Trying to Attract Leads Through Your Blog?

Trying to Attract Leads Through Your Blog?

Make sure you’re sending the right message to the right people.

Sometimes we make things more difficult than they need to be. Blogging is hard work, no doubt, and every “expert” you encounter has a different set of suggestions that’s sure to bring in new business.

But where your blog is concerned, you’re the expert. You’re the only one who knows the unique history and defining characteristics of your company. And that information – combined with your goals for your company and your social media strategy – can help you target the audience you want and attract leads.

Draw on Your History

Let’s say you’re an accountant who has a reasonably successful solo practice. But your goal is to be a bigger, more successful firm with a couple of junior partners. You need new clients to get there.

Ask yourself these three questions:

  1. How did you attract your existing clients? Go through your contact database and make a list. If you’re already using Nimble, create a tag for each way you acquired each individual or company and identify the most successful methods.
  2. What are your current clients’ pain points? What do you always, always have to fix in tax returns? When you examine bookkeeping records and reports, where are the most common errors? Comb your social media networks and find the most commonly-lodged complaints about accounting tasks.
  3. Who would your ideal clients be? If you’re living at your office every March and April and playing a lot of Angry Birds in the summer, your lopsided client list contains too much last-minute tax prep business and not enough year-round financial planning. Again, in Nimble, compile a list of tags for the types of work you do for clients. Now create a new set of tags for your wish list, even if you can’t assign them to anyone yet. You might even create a tag for existing clients whose needs and level of engagement most match your dream clients.

You can apply similar thinking to your own profession. But don’t expect to sit down and do all of this in an evening. Before you start trying to attract more leads in anticipation of significant business growth, make sure that your online content plan is consistent with #3.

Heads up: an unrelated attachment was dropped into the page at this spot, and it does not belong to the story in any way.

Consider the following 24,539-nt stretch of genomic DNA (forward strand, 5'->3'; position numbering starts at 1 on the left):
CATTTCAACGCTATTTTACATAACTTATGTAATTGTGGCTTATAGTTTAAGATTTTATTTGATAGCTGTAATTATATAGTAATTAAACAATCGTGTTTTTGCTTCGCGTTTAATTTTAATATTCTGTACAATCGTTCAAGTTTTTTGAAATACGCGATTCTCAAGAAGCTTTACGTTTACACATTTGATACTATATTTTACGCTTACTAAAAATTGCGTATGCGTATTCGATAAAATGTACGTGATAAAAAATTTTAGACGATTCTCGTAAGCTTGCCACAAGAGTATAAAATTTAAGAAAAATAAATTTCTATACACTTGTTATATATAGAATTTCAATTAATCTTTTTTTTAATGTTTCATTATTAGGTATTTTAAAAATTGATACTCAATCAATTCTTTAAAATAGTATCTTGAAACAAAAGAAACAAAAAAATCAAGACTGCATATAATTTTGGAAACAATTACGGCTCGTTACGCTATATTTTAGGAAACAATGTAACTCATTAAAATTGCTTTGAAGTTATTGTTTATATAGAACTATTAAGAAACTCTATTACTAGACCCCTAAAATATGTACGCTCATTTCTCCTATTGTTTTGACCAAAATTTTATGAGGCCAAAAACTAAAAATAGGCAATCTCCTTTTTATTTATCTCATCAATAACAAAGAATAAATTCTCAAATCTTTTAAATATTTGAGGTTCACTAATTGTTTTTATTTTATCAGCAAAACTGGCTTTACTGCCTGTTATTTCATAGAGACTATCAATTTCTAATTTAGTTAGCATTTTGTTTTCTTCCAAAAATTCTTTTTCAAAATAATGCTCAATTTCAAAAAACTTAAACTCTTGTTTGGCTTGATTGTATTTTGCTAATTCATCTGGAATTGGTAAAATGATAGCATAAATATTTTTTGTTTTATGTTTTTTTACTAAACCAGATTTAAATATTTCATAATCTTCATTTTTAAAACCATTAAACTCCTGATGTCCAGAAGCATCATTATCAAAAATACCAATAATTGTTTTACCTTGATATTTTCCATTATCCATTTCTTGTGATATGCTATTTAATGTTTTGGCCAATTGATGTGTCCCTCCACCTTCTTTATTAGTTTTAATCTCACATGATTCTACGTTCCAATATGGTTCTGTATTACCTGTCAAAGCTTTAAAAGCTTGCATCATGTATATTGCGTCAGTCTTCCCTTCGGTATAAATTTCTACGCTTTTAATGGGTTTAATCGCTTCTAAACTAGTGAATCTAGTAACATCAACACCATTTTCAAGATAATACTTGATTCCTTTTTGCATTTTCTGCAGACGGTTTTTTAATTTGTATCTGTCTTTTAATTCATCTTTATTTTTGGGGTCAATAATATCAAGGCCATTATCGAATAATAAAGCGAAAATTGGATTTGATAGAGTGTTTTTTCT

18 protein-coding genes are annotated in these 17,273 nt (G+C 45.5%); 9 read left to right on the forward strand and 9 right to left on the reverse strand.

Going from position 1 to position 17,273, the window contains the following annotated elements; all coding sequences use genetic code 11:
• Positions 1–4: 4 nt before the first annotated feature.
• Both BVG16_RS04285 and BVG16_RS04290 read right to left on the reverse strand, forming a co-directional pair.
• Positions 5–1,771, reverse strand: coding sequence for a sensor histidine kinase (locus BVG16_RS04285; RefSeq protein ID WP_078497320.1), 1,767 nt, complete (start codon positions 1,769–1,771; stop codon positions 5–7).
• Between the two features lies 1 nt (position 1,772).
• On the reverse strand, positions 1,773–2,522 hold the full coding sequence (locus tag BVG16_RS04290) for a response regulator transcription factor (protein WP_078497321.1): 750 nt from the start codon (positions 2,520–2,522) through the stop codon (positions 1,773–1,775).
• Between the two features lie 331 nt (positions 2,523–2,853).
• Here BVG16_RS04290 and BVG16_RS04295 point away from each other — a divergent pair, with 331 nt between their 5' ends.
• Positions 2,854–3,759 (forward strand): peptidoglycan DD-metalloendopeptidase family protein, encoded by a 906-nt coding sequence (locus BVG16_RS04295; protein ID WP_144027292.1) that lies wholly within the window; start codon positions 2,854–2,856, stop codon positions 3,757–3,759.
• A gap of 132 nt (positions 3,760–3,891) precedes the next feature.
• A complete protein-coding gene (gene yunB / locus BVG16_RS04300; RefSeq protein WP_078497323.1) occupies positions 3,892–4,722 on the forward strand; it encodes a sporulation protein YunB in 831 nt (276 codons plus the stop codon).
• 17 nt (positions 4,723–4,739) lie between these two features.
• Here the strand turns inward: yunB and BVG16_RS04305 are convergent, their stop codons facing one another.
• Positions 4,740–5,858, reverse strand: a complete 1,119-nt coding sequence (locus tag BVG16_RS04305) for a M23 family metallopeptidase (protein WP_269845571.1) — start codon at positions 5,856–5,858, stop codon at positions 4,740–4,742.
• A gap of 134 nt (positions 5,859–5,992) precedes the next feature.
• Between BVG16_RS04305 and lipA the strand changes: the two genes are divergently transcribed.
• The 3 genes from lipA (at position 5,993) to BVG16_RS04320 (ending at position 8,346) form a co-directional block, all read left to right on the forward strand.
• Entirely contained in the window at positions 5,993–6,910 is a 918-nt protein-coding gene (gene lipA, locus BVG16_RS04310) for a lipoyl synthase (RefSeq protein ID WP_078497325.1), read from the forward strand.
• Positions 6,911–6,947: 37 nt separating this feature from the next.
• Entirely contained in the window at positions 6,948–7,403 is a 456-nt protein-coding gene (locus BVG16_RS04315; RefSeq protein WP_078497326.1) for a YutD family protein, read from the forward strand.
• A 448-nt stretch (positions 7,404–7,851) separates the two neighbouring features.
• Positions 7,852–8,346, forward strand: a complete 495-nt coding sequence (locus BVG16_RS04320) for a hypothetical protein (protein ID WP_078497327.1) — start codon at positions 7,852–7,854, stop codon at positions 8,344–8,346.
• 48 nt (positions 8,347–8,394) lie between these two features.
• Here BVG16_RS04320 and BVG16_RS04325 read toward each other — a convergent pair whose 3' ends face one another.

Answers = Targeted Content

Once you’ve finished these exercises, you’ll have a great deal of fodder for future content. And you’ve made Nimble a bit smarter, able to better help you characterize where you are and where you want to be. So use that knowledge when you’re racking your brain, trying to come up with five ideas for next week’s blog posts.

You don’t have to plunge right into writing your entries. Just come up with some titles first, keeping in mind all of that advice you’ve probably gotten about keywords and SEO, to maximize your chances of being found in Google searches. Your title is the most critical element of your blog posts. It should address a common issue, and be descriptive and succinct.

What did you learn by answering those questions, and how might titles grow from that introspection? Here are some examples.

  • There’s a great deal of confusion among your existing clients about when to send an invoice vs. a statement. Write a title called Accelerate Your Cash Flow: The Most Effective Ways to Get Paid
  • You’d really like to get more monthly retainers, clients who will provide regular business instead of one-offs. Try Understand Your Financial Status in 30 Minutes a Month: Here’s How.
  • Some of your more active clients want to do more of their accounting tasks online. Prepare a blog post titled 5 Benefits of Cloud-Based Accounting: Work Anywhere, Anytime.

You may have worked through some of these issues when you developed your blog strategy and goals, but it doesn’t hurt to revisit your messaging occasionally and keep brightening up your posts. And if you keep updating Nimble – not just by tagging contacts, but by listening to your clients’ and prospects’ social streams and developing relationships – you’ll move closer to your desire for growth.

Stock images courtesy of FreeDigitalPhotos.net

Comments are closed.